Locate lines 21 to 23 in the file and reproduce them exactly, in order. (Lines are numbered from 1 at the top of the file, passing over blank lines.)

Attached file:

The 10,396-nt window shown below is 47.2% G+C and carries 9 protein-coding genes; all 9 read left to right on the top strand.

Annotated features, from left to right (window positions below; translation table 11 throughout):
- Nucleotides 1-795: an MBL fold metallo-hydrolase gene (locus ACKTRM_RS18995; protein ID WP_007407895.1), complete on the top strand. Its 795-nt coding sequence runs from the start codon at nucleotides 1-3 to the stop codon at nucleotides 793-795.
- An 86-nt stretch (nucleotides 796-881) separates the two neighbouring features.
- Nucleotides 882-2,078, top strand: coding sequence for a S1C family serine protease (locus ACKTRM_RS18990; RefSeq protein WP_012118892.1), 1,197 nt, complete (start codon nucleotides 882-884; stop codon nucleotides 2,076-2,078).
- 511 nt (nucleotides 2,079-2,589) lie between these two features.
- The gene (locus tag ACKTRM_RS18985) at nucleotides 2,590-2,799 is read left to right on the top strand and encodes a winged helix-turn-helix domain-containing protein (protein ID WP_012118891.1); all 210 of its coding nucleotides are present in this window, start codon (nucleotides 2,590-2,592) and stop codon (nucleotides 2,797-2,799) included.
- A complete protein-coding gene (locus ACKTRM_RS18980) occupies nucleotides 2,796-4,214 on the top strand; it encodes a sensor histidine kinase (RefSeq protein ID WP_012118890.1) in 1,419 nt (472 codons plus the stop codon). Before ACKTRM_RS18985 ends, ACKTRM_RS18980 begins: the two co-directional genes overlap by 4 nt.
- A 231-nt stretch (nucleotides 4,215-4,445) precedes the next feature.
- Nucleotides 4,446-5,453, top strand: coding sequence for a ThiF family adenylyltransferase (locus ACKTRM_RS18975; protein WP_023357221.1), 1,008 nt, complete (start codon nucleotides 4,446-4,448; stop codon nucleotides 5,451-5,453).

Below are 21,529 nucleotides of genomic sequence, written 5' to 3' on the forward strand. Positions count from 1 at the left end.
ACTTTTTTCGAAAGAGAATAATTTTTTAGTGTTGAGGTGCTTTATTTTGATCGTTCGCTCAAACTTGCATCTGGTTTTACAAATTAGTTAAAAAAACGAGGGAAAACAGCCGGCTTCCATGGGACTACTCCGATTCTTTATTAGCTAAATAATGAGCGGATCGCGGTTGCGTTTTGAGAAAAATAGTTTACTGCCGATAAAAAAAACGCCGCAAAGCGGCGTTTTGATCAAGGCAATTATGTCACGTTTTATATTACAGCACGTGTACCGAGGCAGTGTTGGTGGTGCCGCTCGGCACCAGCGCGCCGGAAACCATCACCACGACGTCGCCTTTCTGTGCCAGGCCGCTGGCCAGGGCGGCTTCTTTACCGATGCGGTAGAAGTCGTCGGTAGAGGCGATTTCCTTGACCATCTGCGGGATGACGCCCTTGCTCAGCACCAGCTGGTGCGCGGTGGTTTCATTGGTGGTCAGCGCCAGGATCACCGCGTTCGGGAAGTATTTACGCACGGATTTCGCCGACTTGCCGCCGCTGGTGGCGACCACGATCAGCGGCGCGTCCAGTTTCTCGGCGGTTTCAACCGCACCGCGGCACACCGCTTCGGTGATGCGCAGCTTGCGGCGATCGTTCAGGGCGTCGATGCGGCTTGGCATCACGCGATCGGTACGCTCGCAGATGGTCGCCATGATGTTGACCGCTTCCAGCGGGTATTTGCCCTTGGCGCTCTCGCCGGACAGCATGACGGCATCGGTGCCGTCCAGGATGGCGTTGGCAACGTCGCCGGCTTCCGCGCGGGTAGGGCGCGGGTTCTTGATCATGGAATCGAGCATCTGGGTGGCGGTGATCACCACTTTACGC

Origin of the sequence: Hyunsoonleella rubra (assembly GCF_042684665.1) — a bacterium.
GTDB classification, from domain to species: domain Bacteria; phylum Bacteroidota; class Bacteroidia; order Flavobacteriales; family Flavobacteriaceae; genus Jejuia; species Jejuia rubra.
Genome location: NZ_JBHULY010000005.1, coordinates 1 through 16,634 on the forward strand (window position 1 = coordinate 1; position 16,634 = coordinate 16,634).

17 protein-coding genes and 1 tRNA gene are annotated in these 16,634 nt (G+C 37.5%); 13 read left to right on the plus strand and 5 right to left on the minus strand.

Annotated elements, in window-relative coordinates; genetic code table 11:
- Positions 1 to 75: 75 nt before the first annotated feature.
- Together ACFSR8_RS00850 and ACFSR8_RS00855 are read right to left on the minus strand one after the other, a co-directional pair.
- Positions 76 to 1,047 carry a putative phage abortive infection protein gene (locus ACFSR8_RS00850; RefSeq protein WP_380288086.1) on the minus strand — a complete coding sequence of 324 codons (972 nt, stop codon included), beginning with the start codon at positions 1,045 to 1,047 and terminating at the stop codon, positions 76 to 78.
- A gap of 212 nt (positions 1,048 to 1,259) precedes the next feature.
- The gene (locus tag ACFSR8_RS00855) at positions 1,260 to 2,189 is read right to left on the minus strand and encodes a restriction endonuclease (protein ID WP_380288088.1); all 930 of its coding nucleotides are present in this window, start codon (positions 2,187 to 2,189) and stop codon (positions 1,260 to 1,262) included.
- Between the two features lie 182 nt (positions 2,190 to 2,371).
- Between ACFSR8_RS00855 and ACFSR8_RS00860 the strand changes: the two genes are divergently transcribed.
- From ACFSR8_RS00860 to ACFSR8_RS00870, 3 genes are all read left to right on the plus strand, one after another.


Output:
- A gap of 212 nt (positions 1,048 to 1,259) precedes the next feature.
- The gene (locus tag ACFSR8_RS00855) at positions 1,260 to 2,189 is read right to left on the minus strand and encodes a restriction endonuclease (protein ID WP_380288088.1); all 930 of its coding nucleotides are present in this window, start codon (positions 2,187 to 2,189) and stop codon (positions 1,260 to 1,262) included.
- Between the two features lie 182 nt (positions 2,190 to 2,371).